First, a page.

Friday, February 20, 2015

Shadows In The Sunlight

February is always the longest month of the year for me.  The beauty of winter has become hidden behind the bitter work required just to reach the highway.  The current cycle of polar blasts featuring heavy snowfall and below zero temperatures has brought thoughts of moving south to our minds.  Parts of Tennessee are ice coated today with no electrical power.  We are way ahead of those conditions.  The mountains of North Carolina are experiencing temperatures similar to us but with less snow.  Neither of those locations seem enough of an improvement to make the work of a move there worthwhile.  So we are back to seeing the advantages of a geographical location that keeps us on the edges of both coastal, think Boston, and  lake effect severe storms, think Buffalo.  Snow is a way of life here and the tools and skills necessary to handle fallen snow are on hand and up to the task.  I did hire a man to sand my driveway yesterday so that the propane truck could climb our hill.  Sand is in cans in the basement ready for me to spread by hand but the bitter cold dictated that I call for help. 

So it is back to the beauty of the season.  Bright white snow and sunlight usually combine to make good pictures difficult.  At mid morning, the sun was still low enough in the sky to throw shadows to outline the stone walls.  It seems that every night brings a small amount of new snow so the surface of the ground remains bright and undisturbed. 

This temporary stone pile's cover of snow shows smooth curves as it sweeps to he ground.  Hard north winds smeared the vertical surface of the wall with a lasting coating of drifted snow.  We wonder about the condition of the perennial plants.  Early January was snow-less and cold.  Those are not the best extremes for the plants to survive.  Now a generous snow cover insulates the ground from the sub zero temperatures and we wonder just how close to the surface deep earth warmth has pushed.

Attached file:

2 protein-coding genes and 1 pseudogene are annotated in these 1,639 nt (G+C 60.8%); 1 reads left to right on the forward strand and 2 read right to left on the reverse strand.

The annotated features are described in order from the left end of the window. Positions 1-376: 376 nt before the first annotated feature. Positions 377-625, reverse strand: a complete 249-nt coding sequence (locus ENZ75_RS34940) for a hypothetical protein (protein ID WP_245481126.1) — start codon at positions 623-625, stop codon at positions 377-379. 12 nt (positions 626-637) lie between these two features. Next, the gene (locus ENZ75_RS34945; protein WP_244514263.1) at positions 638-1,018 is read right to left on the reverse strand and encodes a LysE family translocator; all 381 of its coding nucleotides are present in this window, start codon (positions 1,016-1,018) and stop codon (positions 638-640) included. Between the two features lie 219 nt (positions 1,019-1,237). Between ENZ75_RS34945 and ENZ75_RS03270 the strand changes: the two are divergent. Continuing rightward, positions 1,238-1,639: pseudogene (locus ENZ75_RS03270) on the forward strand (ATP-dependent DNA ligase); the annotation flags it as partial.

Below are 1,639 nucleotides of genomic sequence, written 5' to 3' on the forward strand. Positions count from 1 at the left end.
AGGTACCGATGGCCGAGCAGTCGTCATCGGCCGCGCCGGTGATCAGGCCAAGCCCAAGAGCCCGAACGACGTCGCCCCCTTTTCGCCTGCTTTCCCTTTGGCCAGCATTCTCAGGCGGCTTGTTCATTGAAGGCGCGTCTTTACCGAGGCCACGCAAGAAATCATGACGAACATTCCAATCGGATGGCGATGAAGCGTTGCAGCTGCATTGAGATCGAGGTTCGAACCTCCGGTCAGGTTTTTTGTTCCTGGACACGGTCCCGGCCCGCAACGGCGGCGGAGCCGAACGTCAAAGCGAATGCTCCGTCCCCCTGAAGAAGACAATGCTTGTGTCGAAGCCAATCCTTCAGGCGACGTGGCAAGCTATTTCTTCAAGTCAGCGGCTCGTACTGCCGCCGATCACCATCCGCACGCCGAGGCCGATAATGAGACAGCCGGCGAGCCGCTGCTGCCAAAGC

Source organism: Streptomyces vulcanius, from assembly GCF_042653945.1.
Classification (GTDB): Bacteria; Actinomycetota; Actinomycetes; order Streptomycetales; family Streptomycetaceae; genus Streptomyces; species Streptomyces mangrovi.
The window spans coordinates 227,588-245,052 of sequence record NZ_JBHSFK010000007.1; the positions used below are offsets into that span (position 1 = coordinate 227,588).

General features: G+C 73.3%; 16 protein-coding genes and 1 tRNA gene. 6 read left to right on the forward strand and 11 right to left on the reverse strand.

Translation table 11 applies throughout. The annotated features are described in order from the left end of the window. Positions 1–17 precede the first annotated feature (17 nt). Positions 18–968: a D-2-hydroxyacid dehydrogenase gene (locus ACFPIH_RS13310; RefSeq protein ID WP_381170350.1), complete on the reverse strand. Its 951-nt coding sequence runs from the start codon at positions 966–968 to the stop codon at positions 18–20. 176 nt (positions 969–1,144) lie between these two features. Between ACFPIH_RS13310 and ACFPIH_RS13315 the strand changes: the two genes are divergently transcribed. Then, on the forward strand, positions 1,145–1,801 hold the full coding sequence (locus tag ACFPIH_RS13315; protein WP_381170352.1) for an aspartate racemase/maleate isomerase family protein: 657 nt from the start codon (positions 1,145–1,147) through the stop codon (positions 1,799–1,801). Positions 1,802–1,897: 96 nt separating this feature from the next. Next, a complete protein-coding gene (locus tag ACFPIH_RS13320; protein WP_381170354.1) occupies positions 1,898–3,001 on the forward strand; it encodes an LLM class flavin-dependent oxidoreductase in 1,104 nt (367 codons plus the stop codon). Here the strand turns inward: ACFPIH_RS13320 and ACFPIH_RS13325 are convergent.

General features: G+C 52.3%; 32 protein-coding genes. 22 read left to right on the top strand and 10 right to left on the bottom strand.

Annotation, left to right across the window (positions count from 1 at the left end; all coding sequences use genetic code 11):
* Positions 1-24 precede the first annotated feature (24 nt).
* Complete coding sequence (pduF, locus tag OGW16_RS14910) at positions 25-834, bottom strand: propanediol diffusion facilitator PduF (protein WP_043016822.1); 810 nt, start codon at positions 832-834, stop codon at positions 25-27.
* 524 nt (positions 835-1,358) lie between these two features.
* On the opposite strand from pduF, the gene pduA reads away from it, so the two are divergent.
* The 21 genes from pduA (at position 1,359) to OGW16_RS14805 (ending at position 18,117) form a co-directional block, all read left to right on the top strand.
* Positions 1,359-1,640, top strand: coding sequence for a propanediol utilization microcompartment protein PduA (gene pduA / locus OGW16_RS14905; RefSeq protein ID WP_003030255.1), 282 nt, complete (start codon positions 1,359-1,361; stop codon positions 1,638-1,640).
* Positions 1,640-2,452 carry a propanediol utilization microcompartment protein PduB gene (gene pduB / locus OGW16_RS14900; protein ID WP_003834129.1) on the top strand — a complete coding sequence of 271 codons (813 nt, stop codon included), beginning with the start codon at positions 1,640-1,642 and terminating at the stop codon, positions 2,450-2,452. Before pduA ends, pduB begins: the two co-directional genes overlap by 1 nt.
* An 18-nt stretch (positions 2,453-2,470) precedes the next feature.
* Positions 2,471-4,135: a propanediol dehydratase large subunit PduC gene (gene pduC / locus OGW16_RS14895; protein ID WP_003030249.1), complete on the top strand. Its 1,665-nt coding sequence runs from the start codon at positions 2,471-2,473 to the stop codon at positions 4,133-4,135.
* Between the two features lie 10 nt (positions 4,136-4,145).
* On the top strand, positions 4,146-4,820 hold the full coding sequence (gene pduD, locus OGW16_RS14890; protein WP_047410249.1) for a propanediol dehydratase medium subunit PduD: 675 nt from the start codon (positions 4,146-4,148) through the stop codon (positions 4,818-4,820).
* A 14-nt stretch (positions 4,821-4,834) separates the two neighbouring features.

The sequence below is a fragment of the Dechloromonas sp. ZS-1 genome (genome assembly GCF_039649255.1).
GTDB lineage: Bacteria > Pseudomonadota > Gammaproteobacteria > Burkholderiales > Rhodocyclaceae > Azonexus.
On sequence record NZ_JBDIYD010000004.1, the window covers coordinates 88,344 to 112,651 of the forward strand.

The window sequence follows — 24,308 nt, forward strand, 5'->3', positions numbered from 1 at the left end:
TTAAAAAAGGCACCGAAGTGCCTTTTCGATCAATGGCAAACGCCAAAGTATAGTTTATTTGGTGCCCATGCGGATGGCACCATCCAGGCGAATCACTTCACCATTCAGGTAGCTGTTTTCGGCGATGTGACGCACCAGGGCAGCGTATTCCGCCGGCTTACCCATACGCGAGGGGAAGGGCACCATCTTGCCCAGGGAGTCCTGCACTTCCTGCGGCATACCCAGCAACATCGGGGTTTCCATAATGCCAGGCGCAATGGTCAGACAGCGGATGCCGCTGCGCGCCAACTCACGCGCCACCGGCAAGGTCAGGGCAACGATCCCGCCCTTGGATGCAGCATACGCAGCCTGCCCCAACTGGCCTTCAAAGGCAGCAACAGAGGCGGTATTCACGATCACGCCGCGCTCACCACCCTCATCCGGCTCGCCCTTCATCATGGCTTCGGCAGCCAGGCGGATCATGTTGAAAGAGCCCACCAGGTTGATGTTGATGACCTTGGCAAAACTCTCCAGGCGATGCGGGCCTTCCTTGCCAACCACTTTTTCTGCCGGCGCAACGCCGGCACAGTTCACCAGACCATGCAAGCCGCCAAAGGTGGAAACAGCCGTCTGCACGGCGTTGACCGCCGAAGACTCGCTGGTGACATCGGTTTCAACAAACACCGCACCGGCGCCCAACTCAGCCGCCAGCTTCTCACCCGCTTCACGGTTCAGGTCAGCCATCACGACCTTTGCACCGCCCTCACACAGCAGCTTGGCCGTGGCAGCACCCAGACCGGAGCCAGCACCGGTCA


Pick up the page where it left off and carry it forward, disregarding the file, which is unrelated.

There is a long neglected stone wall hidden beneath this snow.  Its curved surface has trapped and held wind blown snow.  The single hole in the snow coating has puzzled me for days.  It is possible that exhaled warm breath from hairy creatures that call my wall home vent to create break in the snow cover.  Many of the wild animals here survive these temperature extremes by deeply sleeping for the duration.  The deer remain active and must be having difficulty finding food now.  They frequently dig snow away to reveal grass but now the depth of the snow makes that impossible.  A single deer did spend a recent day bedded down under one of the pines in the photo.

Just over one week remains in this longest month.  The polar jet stream will soon be pushed northward and the extremes of winter will soften.  Outdoor life will begin again and we will remember why we continue to live here.

1 comment:

Donna@Gardens Eye View said...

The winter here north of Syracuse brings an average of 12 feet, but it is the really cold weather that gives us no respite these days....we have been wondering if we move South where would we go....for now we will stay and hunker down like the animals not going too far....soon the spring breezes will be blowing.